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Martin Thulani Milanzi Brings STEM to Refugees in Zambia
They say good things come to those who wait, and whoever “they” are, they’d be right. Just ask Martin Thulani Milanzi ’24.
Shortly after beginning his first year at WPI in the fall of 2020, the chemical engineering major heard about Projects for Peace, an initiative sponsored by the Davis United World College Scholars Program that gives undergraduate students the chance to complete grassroots projects to promote peace and build understanding. While the opportunity was intriguing, the timing was a bit off—from traveling to the United States to start college (amid a global pandemic, no less) and wrapping up his own work with nonprofits and leadership trainings (more on those later), Milanzi was concerned that it would all be too much, too soon. So he decided to tuck the program away for later.
That, as it turned out, was a wise decision, leading to not only a successful first year of college for him, but ultimately an invaluable high school experience for students back in his home country of Zambia.
Bridging the Gap
Hailing from Lusaka, Zambia, Milanzi attended the Pestalozzi Education Centre, which educates students from Lusaka as well as those from the nearby Meheba refugee settlement. His time at Pestalozzi forced him to recognize his own privilege as a Zambian citizen.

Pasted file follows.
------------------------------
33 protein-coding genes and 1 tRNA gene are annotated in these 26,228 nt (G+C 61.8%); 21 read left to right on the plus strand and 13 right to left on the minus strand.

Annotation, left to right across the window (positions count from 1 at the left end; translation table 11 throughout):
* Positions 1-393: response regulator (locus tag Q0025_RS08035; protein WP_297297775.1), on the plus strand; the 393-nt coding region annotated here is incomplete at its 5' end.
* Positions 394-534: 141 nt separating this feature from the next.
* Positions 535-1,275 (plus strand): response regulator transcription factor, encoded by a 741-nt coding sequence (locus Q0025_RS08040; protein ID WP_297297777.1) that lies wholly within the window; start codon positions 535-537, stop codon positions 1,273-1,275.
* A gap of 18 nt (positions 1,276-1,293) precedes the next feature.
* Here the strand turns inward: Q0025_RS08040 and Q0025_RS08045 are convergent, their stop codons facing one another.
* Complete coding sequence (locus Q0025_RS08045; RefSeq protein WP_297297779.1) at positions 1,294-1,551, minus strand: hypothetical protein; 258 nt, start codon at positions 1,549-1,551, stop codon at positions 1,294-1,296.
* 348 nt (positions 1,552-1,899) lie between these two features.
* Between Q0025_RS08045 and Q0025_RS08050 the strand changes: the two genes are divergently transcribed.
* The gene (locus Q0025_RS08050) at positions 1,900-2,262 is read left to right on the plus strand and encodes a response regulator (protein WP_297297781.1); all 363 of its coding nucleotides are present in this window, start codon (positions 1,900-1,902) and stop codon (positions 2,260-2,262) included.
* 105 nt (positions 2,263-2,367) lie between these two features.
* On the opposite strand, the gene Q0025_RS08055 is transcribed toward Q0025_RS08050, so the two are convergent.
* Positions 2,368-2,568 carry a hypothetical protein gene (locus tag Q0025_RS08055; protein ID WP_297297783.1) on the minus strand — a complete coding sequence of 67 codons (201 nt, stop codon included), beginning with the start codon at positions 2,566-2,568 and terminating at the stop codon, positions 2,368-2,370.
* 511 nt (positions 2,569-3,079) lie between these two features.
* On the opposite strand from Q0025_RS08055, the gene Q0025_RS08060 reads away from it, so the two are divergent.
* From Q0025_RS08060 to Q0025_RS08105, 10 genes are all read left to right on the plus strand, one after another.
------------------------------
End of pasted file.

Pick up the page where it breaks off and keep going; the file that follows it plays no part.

“It felt like I was missing something that was happening right in front of me,” he says of learning of the struggles of his refugee classmates. In particular, he cites their difficulty in acclimating to Zambian culture and vastly different regulations compared to his own as a Zambian citizen. “There was a big gap between what they could access and what I could access.”
An example came during Milanzi’s senior year of high school in 2017. While he had several offers to continue his education upon graduation, his best friend, Vianne, was denied a scholarship because of his refugee status.
Martin Thulani Milanzi ’24
There’s a world far bigger than the refugee camp they’ve grown up in. There are countries around the world where they can travel and make a name and a mark for themselves, and I want to help give them the skills and resources to do that.
Disappointed and upset for his friend, Milanzi kept Vianne in mind as he was chosen as Zambia’s sole candidate to attend the 2019 Ashinaga Africa Initiative, a six-month leadership training program in Uganda. There, he learned about being a business leader in modern Africa and furthered his skills in using technology to support social development. It was also where he first heard of WPI.
But before his arrival in Worcester, Milanzi checked one more thing off his to-do list: completing volunteer work for the nonprofit Kucetekela Foundation. There, he mentored students and prepared them for SATs and the college application process. In much the same vein as at WPI’s project centers, Milanzi was also tasked with finding community service-oriented project opportunities for the students he mentored and, remembering his high school days, he chose to work with the Meheba refugee settlement.